Today we’d like to introduce you to Claudia King.
Hi Claudia, so excited to have you with us today. What can you tell us about your story?
I have lived in Virginia Beach, Virginia most of my life and moved to Nashville about four years ago to attend university. Growing up, I was always making something. Whether that’d be a painting of a turkey that I begged my mom to put on the fridge in the fourth grade or some odd sculpture made from Tupperware and barbie dolls.
The interesting thing is- I never thought about pursuing art throughout most of my adolescence. I wanted to go to culinary school after high school because I was fascinated by my mom’s cooking skills and my obsession with the Food Network.
It wasn’t until my junior year of high school that I began to immerse myself more in the arts. I took an AP 3D studio class for fun and instantly fell in love with sculpture. I realized how much fun the class was, and decided I wanted to continue to explore my creativity at a four-year university.
I recently (as of May) graduated from Belmont University with a BFA in Studio Art.
During my time there, I got to explore many different mediums and really challenge myself with my creativity. Along with my love for sculpture, I have recently been diving into collage art and freelance photography- and am in the process of creating my home studio for photoshoots.
I still cook a lot during my free time, and I’ve learned to view that as another art form.
Would you say it’s been a smooth road, and if not what are some of the biggest challenges you’ve faced along the way?
I would say it has been a smooth road, for the most part. Growing up I had parents who were very supportive of me and were happy that I wanted to pursue the arts as a career.
You know I’d like to believe that every artist struggles with something. When I first began to seriously create art, I tended to make it for how others wanted to see it and not for myself.
There is a time and a place to create a work of art that is solely for the public interpretation- however, all of my work was turned into projects to please others and not myself. It took me a while to realize that I have power over my art, and I can make anything I want to make.
As you know, we’re big fans of you and your work. For our readers who might not be as familiar what can you tell them about what you do?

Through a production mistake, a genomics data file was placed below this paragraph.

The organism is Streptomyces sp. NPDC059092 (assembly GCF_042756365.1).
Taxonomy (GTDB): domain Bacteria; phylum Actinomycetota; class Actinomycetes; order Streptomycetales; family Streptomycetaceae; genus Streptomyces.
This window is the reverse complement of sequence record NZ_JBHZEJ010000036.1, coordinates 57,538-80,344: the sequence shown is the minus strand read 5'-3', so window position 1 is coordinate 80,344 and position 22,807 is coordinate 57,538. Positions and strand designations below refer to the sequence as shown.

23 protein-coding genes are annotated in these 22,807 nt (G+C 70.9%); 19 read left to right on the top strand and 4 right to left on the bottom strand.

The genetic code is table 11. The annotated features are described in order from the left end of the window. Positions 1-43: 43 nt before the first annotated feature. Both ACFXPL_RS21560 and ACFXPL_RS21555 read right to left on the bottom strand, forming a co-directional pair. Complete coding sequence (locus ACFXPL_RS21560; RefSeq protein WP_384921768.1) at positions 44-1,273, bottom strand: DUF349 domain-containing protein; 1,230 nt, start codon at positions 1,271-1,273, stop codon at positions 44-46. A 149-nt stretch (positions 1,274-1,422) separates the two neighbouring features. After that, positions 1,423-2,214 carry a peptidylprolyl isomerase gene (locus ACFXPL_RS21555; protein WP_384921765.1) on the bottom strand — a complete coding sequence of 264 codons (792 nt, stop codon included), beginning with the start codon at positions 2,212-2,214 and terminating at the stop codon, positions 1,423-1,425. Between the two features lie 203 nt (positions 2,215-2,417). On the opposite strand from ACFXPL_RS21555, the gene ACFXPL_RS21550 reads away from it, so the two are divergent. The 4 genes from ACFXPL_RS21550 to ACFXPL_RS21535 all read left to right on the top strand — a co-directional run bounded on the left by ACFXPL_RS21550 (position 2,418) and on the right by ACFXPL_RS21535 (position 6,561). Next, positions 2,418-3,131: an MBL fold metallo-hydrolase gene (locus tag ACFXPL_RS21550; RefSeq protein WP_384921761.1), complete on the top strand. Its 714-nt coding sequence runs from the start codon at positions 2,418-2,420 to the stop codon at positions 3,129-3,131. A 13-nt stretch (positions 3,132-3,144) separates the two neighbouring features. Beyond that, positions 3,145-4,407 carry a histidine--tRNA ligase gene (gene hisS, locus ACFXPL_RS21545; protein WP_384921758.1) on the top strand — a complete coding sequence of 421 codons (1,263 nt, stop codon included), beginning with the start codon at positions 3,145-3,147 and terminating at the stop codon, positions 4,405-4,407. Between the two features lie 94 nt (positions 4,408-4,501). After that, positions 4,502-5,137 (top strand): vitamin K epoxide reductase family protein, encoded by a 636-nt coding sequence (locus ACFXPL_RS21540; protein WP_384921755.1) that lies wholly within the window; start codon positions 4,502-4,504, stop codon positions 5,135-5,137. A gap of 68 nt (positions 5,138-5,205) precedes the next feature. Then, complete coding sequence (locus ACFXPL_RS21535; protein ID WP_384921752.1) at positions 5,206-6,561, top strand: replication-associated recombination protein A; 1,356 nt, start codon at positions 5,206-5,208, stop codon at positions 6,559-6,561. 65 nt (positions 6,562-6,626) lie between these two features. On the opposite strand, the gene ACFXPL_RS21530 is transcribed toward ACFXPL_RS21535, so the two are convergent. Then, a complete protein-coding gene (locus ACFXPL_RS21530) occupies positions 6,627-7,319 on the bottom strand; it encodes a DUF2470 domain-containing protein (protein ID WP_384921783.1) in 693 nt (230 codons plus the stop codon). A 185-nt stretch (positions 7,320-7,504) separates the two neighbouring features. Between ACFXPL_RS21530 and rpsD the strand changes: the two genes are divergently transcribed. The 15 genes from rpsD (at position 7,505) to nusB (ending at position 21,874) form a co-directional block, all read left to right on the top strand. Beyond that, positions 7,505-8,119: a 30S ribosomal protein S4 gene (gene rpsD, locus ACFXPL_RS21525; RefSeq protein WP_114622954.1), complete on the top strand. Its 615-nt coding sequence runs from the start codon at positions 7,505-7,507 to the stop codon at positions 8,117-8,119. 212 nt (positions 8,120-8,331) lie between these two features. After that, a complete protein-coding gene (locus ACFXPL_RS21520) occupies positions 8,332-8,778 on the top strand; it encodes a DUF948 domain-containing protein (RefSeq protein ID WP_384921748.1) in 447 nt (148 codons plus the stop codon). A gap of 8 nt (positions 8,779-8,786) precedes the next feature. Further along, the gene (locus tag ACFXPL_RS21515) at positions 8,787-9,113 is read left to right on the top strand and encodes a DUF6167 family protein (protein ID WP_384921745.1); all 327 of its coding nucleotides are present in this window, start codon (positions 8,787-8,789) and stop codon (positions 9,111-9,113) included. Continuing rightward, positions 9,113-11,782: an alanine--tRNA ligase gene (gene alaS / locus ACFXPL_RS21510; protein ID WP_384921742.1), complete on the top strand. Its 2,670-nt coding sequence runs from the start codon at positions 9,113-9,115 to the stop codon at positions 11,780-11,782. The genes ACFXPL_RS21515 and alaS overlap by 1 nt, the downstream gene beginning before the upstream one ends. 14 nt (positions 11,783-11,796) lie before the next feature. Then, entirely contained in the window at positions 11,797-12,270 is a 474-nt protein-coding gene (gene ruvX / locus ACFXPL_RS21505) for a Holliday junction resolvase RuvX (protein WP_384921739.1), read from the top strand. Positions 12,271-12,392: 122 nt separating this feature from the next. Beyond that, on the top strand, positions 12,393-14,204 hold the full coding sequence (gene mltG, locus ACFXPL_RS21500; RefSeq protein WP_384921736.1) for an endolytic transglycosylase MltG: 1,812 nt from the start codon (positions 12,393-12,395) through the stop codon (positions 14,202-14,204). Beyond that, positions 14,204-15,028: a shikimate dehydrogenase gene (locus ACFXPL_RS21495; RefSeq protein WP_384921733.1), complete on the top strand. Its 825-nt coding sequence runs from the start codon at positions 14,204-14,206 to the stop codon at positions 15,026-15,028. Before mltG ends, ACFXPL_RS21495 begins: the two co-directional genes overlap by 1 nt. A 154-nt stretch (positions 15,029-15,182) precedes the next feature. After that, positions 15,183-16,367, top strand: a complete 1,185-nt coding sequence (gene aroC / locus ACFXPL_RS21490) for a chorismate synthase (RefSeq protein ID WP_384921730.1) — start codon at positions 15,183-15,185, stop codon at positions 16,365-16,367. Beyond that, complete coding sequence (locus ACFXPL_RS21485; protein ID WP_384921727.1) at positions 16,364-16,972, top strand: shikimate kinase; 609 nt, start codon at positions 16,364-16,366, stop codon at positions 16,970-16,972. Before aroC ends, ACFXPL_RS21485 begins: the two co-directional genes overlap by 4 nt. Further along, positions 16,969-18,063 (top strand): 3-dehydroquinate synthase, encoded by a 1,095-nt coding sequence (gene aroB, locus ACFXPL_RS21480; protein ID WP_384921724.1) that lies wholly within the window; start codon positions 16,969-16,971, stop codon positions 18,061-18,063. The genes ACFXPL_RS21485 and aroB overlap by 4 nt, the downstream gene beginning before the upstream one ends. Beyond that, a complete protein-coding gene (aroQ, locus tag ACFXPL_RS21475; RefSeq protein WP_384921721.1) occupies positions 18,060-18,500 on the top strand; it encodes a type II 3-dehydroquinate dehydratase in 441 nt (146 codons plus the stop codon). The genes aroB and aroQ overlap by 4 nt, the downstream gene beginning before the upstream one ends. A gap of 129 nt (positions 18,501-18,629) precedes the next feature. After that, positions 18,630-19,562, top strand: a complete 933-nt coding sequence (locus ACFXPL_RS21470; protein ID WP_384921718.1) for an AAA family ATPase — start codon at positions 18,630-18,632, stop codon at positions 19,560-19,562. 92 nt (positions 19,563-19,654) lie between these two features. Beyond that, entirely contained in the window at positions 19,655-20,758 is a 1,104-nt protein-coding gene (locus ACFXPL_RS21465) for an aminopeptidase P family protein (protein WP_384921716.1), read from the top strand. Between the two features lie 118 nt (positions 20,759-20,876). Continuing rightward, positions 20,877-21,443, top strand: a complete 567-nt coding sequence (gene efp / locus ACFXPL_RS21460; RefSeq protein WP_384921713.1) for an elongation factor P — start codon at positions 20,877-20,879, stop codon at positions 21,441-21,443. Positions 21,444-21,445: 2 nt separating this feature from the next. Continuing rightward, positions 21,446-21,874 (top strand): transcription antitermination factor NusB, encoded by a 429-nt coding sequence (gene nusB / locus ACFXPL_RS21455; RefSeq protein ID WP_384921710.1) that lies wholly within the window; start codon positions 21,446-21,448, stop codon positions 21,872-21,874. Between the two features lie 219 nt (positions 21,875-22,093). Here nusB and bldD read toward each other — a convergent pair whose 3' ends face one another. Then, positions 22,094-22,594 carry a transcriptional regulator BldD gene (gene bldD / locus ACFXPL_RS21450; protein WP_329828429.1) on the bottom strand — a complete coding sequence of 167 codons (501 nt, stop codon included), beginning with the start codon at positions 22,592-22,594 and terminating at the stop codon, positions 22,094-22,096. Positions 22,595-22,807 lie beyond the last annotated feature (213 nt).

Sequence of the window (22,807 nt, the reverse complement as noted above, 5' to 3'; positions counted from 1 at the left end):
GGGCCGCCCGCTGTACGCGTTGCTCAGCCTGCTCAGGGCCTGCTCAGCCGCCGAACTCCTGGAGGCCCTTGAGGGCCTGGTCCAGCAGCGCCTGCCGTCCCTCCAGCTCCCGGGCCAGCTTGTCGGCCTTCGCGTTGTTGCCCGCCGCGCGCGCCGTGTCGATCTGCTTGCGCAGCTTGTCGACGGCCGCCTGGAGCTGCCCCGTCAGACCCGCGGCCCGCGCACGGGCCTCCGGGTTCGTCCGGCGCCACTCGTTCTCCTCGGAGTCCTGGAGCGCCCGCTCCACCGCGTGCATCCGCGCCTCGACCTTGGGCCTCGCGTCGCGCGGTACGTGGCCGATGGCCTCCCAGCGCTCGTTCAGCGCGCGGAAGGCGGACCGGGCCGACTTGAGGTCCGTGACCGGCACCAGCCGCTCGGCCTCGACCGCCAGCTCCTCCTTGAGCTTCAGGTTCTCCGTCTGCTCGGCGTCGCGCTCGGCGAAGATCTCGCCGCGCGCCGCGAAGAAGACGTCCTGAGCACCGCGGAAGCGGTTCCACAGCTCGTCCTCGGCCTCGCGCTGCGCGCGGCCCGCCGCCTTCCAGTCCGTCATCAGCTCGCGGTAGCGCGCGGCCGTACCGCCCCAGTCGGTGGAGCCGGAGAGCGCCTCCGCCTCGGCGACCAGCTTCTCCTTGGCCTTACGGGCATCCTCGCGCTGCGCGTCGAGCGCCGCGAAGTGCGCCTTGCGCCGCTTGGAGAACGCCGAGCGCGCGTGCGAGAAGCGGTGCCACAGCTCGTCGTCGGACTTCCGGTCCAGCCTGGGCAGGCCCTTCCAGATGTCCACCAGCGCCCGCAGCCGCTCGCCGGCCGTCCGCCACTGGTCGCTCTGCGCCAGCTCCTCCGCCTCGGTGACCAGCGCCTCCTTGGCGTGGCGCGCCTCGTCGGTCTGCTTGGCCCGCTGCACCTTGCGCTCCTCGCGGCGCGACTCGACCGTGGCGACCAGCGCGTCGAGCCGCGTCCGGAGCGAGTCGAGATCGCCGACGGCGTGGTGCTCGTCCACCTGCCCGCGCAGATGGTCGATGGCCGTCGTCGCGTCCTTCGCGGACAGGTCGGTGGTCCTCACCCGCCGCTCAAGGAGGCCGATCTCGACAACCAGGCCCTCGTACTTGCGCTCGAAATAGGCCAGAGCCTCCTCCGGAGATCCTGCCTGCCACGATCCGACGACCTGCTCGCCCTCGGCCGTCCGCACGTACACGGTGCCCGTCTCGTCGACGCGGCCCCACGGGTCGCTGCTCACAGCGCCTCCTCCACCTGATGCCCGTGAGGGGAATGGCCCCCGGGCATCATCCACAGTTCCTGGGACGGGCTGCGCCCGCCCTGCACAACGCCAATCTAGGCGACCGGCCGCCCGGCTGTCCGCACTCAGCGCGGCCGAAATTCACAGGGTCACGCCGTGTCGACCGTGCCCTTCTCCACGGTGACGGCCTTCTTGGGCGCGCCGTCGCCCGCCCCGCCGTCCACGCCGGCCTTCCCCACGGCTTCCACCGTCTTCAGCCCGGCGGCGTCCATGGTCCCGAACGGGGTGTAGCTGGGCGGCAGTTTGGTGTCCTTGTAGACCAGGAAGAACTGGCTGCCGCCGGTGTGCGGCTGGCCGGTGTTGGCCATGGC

This is a hard question to answer because I create a lot of different kinds of art. During my senior year of college, I took an introductory level darkroom photography course, and that jumpstarted my pursuit of photography outside of the classroom.
It’s the medium I would like to be known for one day, so I’m just taking it one day at a time- getting the basics under my belt. I’ve always been attracted to weird art, and by weird I mean art by Francis Bacon, Salvador Dalí, and Patricia Piccinini. I enjoy creating art that makes people feel uncomfortable- allowing them to reflect on themselves and the world around them.
I think I’m most proud of my ability to practice many art forms. Entering my studio art degree I already had experience using sculptural materials: wire, plaster, and balsa wood. I wanted to have my mind open to more “inexperienced” art forms such as learning how to paint and draw- two mediums that have been a constant struggle for me since high school.
It was always important for me to learn everything about art because I wanted to be an artist that could create in different ways. I have heard from many people that artists should be good at one medium, and one medium only. I would like to challenge that- and create a space for myself that allows me to explore my ideas in different ways.
The crisis has affected us all in different ways. How has it affected you and any important lessons or epiphanies you can share with us?
I have seen a lot of interesting art that has been created during Covid.
I think the important key is to stay motivated! I lost a lot of motivation towards the end of 2020, and it was hard for me to continue my classes and my own art projects.
I had to remind myself that the pandemic was only going to be temporary, and the best supporter in my life had to be myself.
Claudia King and Brielle Stein